The reality of health reform

The Obama administration announced last week that 3.6 million Medicare Part D recipients received $2.1 billion in pharmaceutical discounts in 2011, thanks to health reform.

Because of the law, drug companies are required to give seniors discounts once they reach the so-called doughnut hole, at which point they have to pay up to $4,550 out-of-pocket after their prescription costs pass $2,840 in a given year.

This is an excellent example of why health reform likely will not be repealed even with a Republican president and majority in Congress. The pharmaceutical industry agreed to these discounts to help pay for reform because Medicaid expansion and the health insurance exchanges would expand the market. Seniors are now enjoying them. Repealing reform would (1) spit in the eye of one of most powerful lobbies in Washington, and (2) deeply disappoint the most powerful voting bloc.

Ain’t. Gonna. Happen.

We’re all going down together

U.S. single-payer system proponents like to point to other industrial nations, especially in Europe, who have lower health-care costs. This is true, but it has become clear costs are rising as swiftly elsewhere. This suggests rising health costs are caused by something other than “the system.”

Standard & Poor’s (S&P) recently warned it might downgrade “a number of highly rated” industrialized nations because they have failed to curb health-care spending.

S&P blames the aging populations in the U.S. and elsewhere for endangering public finances during the first half of the 21st century. Absent reforms (and the Affordable Care Act is unlikely to count), S&P plans credit downgrades in the next three years.

S&P cited an International Monetary Fund study as an afterthought – although it should have been the headline – that technology accounts for up to two-thirds of projected health-care increases.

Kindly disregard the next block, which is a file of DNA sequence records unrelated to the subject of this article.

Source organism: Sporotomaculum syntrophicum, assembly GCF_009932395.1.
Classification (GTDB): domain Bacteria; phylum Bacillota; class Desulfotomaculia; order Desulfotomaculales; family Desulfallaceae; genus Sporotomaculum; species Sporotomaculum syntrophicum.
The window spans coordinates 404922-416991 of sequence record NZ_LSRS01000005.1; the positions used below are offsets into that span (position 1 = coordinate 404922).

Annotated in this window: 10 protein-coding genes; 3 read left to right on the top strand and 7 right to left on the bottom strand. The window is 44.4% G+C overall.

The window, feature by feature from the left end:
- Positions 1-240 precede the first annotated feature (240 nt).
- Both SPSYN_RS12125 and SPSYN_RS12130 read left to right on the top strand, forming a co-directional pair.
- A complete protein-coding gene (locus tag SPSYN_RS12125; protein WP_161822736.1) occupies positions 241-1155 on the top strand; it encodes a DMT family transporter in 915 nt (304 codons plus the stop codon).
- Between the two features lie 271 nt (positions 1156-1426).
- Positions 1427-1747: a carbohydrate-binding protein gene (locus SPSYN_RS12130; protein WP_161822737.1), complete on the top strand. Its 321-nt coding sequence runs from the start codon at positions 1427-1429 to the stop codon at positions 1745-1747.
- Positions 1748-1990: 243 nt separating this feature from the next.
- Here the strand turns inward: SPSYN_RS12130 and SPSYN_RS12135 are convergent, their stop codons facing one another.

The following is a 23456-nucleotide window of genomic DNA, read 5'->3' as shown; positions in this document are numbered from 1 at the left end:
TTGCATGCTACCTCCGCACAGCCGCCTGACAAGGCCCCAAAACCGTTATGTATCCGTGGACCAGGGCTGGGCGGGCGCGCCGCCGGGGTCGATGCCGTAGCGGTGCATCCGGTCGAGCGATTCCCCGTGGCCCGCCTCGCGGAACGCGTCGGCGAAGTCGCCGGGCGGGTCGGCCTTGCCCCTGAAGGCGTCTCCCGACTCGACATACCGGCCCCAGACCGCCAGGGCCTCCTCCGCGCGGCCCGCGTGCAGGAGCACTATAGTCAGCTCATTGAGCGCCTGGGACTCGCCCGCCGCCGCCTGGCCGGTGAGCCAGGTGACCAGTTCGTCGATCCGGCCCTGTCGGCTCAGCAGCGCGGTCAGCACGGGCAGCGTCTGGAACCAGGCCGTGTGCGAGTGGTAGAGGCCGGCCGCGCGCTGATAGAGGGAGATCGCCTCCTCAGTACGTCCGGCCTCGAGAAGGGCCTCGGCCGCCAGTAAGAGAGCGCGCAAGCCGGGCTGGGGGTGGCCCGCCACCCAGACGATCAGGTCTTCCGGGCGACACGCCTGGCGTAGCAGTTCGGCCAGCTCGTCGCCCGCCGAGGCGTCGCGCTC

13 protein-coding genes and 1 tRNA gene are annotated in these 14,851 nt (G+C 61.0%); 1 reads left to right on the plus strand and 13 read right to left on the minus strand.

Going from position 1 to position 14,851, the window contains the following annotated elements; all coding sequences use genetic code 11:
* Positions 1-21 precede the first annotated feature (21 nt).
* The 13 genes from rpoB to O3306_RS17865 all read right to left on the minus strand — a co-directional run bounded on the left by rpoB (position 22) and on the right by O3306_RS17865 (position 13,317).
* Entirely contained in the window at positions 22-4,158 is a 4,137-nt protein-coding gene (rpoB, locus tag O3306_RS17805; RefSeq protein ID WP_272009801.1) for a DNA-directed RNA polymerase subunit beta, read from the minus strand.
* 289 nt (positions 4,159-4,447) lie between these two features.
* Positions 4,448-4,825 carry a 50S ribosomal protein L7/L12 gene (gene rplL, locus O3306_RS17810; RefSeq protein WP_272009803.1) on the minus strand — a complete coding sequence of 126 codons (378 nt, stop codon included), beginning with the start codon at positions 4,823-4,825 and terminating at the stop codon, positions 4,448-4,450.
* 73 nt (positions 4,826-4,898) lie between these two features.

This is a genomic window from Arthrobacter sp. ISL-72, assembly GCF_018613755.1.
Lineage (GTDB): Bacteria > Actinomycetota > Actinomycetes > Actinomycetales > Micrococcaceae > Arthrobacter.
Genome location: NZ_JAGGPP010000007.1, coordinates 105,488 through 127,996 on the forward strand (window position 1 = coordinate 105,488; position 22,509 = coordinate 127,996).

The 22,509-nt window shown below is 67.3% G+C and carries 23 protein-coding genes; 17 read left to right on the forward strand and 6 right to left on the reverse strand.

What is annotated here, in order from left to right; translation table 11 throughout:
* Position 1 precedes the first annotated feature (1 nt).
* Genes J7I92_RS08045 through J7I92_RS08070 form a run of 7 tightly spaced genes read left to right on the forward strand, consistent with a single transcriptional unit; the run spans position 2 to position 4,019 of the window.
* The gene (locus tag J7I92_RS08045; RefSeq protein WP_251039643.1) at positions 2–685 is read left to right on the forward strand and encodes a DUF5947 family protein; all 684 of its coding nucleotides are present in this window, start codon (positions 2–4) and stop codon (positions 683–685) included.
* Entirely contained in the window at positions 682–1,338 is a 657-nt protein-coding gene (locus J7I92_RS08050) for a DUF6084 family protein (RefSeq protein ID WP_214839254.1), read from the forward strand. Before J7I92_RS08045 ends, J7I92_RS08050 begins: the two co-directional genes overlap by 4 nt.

Bottom line: Nearly every nation is grappling with the same thing. However, it is especially pronounced in rich nations who can afford high-tech health gadgets.

Meet U.S. health care, circa 2020

The high-deductible health plan (HDHP) will be commonplace in 2020 because many will not be able to afford anything else.

People with HDHPs almost invariably use less health care. They usually use self-diagnosis, followed by self-rationing. They generally cut back equally on unnecessary and necessary care. Patients tend to give less weight to the future state of their health than to present costs.

RAND Corp. conducted groundbreaking research in the 1970s that illustrates what happens with high consumer cost-sharing. The so-called Health Insurance Experiment randomly assigned 5,800 working-age adults to different levels of cost sharing, ranging from free to 95 percent. The results showed:

  • As the percentage paid by the patient rose, physician visits decreased.
  • The total amount of treatment received was unaffected once they began medical care, meaning consumers tended to lose control of costs.
  • Health outcomes were unaffected regardless of cost-sharing and medical usage.

Another, more recent RAND study showed that HDHP enrollees cut back on care regardless of their income or health.

A recent study found that families with HDHPs between $1,000 and $6,000 were 3-4 times more likely to delay or skip health care than those on traditional plans.

As Health Care in 2020 points out continuously, this will be our nation’s health-care landscape in a few short years, regardless of what happens to the health-reform law.